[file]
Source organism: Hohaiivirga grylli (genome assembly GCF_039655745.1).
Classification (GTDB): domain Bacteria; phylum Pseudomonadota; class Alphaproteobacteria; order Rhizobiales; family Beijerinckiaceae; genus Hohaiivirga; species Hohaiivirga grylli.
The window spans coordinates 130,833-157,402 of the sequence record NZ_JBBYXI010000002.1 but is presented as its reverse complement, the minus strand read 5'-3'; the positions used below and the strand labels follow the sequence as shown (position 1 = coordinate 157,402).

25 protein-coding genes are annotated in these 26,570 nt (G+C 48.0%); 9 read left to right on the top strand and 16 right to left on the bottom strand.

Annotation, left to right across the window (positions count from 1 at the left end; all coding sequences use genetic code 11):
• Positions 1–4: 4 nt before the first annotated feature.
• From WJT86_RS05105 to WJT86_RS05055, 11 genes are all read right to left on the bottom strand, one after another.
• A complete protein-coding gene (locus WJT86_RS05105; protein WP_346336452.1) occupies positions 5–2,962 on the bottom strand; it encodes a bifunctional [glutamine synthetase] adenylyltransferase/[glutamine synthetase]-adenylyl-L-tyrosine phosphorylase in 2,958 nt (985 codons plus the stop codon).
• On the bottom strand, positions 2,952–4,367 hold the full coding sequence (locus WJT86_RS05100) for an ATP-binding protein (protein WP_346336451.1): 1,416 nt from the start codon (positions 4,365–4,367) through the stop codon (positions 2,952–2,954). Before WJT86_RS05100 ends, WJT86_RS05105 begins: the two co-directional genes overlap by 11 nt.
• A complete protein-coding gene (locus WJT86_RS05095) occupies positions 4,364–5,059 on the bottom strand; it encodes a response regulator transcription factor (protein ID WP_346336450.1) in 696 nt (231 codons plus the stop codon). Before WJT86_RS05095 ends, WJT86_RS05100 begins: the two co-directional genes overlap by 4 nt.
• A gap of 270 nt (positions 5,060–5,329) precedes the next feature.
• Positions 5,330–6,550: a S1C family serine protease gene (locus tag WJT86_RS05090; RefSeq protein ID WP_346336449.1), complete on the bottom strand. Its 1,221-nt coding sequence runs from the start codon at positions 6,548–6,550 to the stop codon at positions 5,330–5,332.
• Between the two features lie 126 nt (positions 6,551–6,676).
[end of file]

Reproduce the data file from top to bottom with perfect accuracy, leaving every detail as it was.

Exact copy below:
Source organism: Hohaiivirga grylli (genome assembly GCF_039655745.1).
Classification (GTDB): domain Bacteria; phylum Pseudomonadota; class Alphaproteobacteria; order Rhizobiales; family Beijerinckiaceae; genus Hohaiivirga; species Hohaiivirga grylli.
The window spans coordinates 130,833-157,402 of the sequence record NZ_JBBYXI010000002.1 but is presented as its reverse complement, the minus strand read 5'-3'; the positions used below and the strand labels follow the sequence as shown (position 1 = coordinate 157,402).

25 protein-coding genes are annotated in these 26,570 nt (G+C 48.0%); 9 read left to right on the top strand and 16 right to left on the bottom strand.

Annotation, left to right across the window (positions count from 1 at the left end; all coding sequences use genetic code 11):
• Positions 1–4: 4 nt before the first annotated feature.
• From WJT86_RS05105 to WJT86_RS05055, 11 genes are all read right to left on the bottom strand, one after another.
• A complete protein-coding gene (locus WJT86_RS05105; protein WP_346336452.1) occupies positions 5–2,962 on the bottom strand; it encodes a bifunctional [glutamine synthetase] adenylyltransferase/[glutamine synthetase]-adenylyl-L-tyrosine phosphorylase in 2,958 nt (985 codons plus the stop codon).
• On the bottom strand, positions 2,952–4,367 hold the full coding sequence (locus WJT86_RS05100) for an ATP-binding protein (protein WP_346336451.1): 1,416 nt from the start codon (positions 4,365–4,367) through the stop codon (positions 2,952–2,954). Before WJT86_RS05100 ends, WJT86_RS05105 begins: the two co-directional genes overlap by 11 nt.
• A complete protein-coding gene (locus WJT86_RS05095) occupies positions 4,364–5,059 on the bottom strand; it encodes a response regulator transcription factor (protein ID WP_346336450.1) in 696 nt (231 codons plus the stop codon). Before WJT86_RS05095 ends, WJT86_RS05100 begins: the two co-directional genes overlap by 4 nt.
• A gap of 270 nt (positions 5,060–5,329) precedes the next feature.
• Positions 5,330–6,550: a S1C family serine protease gene (locus tag WJT86_RS05090; RefSeq protein ID WP_346336449.1), complete on the bottom strand. Its 1,221-nt coding sequence runs from the start codon at positions 6,548–6,550 to the stop codon at positions 5,330–5,332.
• Between the two features lie 126 nt (positions 6,551–6,676).